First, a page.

To be a truly savvy buyer, you should consider several different factors in addition to interest rates.
There are at least five things you should review:
APR (Annual Percentage Rate)
Interest rates usually get the most attention, but pay very close attention to the annual percentage rate. The annual percentage rate, or APR, is the amount of interest on your total loan amount that you’ll pay annually, averaged over the full term of the loan. The interest rate is stated on the mortgage note and is used to calculate monthly payments. But, this may not reflect the overall cost of borrowing.
A lender offering you a lower rate for the same type of mortgage should be a no brainer, right? Well, you need to take into account all of the other costs associated with the loan, such as closing costs and origination fees. This is why it is crucial to look at the APR, which is intended to enable you to make a fair comparison of the real costs between different lenders. Lenders are required to disclose APR at application you can request that an APR be calculated for you before you apply.
Escrow Items – Taxes and Insurance
A lender may require escrow accounts for certain loan types, meaning you must pay the lender a certain amount each month to cover taxes and homeowners’ insurance. The additional money you pay monthly sits in an escrow account until your lender pays your bills on your behalf when they come due. Some homeowners prefer to pay those bills all at once but whether you’re required to have escrow funds depends on where you live, your loan-to-value ratio and other factors.
These are rare in the mortgage industry, but it is a good idea to find out if there are any financial penalties to paying off your mortgage early. Government-backed loans, such as FHA and VA loans, don’t have prepayment rules.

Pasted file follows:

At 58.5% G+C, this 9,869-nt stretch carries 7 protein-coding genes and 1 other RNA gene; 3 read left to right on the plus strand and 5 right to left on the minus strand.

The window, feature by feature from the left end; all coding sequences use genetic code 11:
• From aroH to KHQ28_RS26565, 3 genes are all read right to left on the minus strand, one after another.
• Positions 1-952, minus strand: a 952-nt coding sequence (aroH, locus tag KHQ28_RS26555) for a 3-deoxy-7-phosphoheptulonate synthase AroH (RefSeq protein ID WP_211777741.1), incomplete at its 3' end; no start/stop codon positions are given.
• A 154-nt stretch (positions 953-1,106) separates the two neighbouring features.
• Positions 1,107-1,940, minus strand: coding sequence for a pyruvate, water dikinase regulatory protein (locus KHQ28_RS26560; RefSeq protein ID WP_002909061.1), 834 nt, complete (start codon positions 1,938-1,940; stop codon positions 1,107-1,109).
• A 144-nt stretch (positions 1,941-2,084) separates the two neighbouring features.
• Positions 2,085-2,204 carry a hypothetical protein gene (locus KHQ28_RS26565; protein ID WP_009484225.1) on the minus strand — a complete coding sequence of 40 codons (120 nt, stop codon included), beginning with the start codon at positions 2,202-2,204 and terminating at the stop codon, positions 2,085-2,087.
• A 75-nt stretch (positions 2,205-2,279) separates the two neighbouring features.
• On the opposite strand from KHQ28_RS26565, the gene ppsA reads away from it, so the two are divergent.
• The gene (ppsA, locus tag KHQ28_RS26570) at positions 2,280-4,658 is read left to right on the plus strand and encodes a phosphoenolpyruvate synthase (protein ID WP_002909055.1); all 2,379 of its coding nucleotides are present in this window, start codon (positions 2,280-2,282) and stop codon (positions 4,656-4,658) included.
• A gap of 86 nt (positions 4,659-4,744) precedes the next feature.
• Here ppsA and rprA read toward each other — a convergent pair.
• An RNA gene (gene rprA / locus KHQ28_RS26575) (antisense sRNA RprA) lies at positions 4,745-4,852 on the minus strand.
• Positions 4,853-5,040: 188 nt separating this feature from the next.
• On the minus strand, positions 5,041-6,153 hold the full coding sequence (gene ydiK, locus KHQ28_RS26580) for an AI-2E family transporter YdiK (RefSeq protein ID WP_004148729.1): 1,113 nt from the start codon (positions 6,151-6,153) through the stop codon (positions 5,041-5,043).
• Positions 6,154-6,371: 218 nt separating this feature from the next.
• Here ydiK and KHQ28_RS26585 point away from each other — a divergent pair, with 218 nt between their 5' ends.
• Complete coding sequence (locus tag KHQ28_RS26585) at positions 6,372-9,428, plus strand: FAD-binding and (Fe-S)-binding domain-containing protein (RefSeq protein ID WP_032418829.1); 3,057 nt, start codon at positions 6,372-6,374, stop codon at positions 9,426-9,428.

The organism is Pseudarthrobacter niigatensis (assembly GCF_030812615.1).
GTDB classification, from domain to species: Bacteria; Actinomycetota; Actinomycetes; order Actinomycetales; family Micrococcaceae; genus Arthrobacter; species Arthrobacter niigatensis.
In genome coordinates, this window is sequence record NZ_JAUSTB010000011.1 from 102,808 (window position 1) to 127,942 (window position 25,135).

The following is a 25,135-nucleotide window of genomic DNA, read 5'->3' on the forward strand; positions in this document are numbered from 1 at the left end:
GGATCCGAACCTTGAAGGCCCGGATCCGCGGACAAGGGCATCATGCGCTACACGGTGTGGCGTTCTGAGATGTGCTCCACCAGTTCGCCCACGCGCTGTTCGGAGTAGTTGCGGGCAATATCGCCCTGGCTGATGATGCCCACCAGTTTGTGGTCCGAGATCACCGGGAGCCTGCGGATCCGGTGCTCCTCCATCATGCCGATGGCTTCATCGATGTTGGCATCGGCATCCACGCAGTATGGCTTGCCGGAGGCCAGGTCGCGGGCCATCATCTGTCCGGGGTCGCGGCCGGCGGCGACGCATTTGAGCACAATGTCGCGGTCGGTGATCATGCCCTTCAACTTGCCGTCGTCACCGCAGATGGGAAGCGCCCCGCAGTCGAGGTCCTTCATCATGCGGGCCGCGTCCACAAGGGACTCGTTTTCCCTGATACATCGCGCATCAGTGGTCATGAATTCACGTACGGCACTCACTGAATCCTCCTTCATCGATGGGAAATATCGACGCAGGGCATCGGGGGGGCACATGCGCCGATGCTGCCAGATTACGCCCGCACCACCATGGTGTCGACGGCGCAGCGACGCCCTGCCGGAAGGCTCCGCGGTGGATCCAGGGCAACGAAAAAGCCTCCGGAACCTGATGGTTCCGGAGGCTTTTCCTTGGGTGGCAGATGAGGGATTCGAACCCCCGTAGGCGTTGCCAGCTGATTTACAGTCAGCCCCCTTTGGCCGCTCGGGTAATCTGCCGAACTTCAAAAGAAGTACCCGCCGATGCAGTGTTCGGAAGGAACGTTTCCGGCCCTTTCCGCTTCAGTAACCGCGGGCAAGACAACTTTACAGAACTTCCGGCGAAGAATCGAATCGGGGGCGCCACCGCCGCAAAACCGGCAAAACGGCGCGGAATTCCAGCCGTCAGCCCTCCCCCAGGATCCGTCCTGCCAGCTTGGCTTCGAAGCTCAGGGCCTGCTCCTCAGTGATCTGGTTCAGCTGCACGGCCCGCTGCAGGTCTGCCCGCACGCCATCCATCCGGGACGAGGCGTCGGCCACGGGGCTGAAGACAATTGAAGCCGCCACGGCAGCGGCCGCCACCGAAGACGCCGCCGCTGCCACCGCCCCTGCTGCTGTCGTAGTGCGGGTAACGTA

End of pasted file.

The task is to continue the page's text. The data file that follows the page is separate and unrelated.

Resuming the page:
Prequalification is very different from approval. Lenders need to double-check financial information, employment status, credit scores and other important factors before giving your loan the go-ahead. Don’t change jobs or move your money around. Save all furniture buying until after your loan closes. If you have to make any huge financial decisions or changes, notify your loan officer before acting if possible.
It may seem strange, but you may not send your mortgage payment to the lender that originated your loan. It is common for lenders to sell their loans and the right to service them. This is neither a good or a bad thing, but you might want to know what your lender intends to do with your loan after closing. The company servicing your loan will be who you turn to if you run into any problems paying your mortgage on time. It is important to know who will be responsible for processing your payments and making sure your tax and insurance bills are paid on time if you are paying them with your monthly payments. Companies are legally obligated to notify you regarding this change of servicers when they occur.
Did you find this list helpful? Interest rates are not the only important factor when it comes to getting a mortgage. If you have any questions, please do not hesitate to contact a member of the Housing Buzz team.